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Book Rating (27)

Narrator Rating (3)

Girl in Hyacinth Blue

Unabridged Audiobook

Date: September 2001

Duration: 5 hours 4 minutes


Picture this: "A most extraordinary painting in which a young girl wearing a short blue smock over a rust-colored skirt sat in profile at a table by an open window." Susan Vreeland imagined just such a humble domestic scene, suggested it was created in 17th-century Holland, and attributed it to Jan Vermeer. Then she wrote a beguiling novel about this canvas, which so closely resembles the 35 extant works of the Dutch master that it might as well be one of his--long, lost, finally found, and as exquisite as ever. The artistic journey Vreeland recounts begins in present-day Pennsylvania, where a schoolteacher claims he owns an authentic Vermeer, a legacy from his late father, who acquired it under heinous circumstances: a Nazi officer, the father had looted it from the home of Dutch Jews.Moving back in time and across the Atlantic, Vreeland traces the treasured painting from owner to owner. In doing so, she demonstrates the enduring power of art in the face of natural disaster, political upheaval, and personal turmoil. Ultimately, she ends the odyssey in Delft, where the painting's haunting subject is identified and tells her own poignant story about the picture's origins.Each of the eight linked chapters has an irresistible painterly quality--finely wrought, artfully illuminated, and subtly executed. Together, they constitute a literary masterpiece, one that the New York Times Book Review praised as "intelligent, searching, and unusual... filled with luminous moments; like the painting it describes so well."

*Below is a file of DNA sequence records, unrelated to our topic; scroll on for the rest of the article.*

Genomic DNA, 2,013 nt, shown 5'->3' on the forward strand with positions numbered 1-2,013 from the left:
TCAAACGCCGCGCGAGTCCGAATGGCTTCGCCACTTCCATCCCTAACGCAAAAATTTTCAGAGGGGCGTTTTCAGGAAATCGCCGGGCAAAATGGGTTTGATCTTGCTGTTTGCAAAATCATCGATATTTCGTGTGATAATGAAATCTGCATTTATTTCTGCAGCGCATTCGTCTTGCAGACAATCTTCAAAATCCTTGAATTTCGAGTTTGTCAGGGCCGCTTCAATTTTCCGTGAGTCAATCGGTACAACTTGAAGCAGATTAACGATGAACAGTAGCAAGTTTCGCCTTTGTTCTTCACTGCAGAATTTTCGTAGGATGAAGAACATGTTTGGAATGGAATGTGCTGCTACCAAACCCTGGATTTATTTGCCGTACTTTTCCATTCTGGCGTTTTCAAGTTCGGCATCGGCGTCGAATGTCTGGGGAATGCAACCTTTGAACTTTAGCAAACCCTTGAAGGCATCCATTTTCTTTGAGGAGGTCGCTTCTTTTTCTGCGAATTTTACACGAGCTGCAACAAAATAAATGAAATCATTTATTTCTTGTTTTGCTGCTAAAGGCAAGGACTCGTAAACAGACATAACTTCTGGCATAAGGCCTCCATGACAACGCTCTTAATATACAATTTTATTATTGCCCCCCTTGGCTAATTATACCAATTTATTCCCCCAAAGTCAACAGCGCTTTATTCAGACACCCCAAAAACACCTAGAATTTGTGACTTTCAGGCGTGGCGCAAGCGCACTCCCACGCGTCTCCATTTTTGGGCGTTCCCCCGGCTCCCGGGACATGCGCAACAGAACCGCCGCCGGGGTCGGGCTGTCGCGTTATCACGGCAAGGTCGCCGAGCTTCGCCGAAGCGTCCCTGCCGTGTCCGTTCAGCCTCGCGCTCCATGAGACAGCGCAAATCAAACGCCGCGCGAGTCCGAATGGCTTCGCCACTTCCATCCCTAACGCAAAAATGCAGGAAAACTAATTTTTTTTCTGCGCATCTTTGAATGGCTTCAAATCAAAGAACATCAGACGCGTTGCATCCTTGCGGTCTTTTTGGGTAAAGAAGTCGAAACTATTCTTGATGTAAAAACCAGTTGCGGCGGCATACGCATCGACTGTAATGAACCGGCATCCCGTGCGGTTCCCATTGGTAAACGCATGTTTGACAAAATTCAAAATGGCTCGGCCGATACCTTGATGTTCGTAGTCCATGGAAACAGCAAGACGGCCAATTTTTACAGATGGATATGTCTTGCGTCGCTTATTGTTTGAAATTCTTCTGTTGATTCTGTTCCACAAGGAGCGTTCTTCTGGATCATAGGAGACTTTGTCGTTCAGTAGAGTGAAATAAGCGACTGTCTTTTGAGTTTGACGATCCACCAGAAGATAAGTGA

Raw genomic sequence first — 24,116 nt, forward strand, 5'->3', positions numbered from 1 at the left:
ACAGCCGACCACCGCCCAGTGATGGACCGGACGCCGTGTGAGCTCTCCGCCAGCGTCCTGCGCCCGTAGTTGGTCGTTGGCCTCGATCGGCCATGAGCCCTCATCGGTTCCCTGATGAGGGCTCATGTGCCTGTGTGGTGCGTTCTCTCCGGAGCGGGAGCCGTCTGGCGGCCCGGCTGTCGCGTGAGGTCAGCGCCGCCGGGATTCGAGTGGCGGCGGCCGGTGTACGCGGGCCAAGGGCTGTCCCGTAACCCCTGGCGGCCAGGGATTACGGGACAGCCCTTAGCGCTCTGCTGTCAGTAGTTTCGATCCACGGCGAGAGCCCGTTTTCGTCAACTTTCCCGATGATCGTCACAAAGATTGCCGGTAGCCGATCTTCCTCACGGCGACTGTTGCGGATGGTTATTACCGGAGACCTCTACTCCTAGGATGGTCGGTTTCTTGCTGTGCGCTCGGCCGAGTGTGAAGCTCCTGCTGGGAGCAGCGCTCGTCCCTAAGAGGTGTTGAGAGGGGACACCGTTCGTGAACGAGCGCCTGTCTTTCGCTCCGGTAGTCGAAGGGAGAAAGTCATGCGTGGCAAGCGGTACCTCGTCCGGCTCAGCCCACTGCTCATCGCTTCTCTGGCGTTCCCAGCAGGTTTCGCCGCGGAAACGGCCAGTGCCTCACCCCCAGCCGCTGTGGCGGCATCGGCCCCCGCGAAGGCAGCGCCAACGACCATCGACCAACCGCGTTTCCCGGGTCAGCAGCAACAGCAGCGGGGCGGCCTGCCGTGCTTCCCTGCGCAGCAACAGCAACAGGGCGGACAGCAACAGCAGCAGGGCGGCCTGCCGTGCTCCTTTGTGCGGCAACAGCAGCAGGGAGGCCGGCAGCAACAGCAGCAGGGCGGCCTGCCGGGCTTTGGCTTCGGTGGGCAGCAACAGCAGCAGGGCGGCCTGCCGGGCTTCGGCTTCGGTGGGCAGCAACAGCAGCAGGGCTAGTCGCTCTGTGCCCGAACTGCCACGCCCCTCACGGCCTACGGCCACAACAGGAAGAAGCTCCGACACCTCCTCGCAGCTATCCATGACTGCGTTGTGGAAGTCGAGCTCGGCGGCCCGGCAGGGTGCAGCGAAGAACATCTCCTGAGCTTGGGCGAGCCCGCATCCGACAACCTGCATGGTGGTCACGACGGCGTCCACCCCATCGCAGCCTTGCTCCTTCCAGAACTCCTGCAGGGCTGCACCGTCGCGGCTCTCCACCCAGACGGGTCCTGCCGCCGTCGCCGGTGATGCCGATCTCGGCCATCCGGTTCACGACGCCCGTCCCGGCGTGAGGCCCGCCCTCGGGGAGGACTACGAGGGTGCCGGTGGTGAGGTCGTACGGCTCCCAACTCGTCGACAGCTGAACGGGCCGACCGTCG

• Leah M.

    Beautifully written and narrated. Transported me, and enthralled me with emotive details. It stirred long buried desires for the creative pursuits. What a gift!

  • Elizabeth R.

    This book has an interesting premise but it goes backward in time. If the story started when the painting was first painted and went on from there to the present it would have been easier to follow. Each chapter was another step backward. I got lost a few times and subsequently wasn't as engaged as I would otherwise have been. I've read many books that took a similar approach without my having an issue but for some reason this one didn't do as good a job of it.

  • Anonymous

    I love books by Freeland. The reverse provenance of the Vermeer painting was well supposed.

Girl in Hyacinth Blue

by Susan Vreeland

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Girl in Hyacinth Blue, Susan Vreeland
Girl in Hyacinth Blue, Susan Vreeland
This title is due for release on September 18, 2001.

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Girl in Hyacinth Blue, Susan Vreeland
This title is due for release on September 18, 2001
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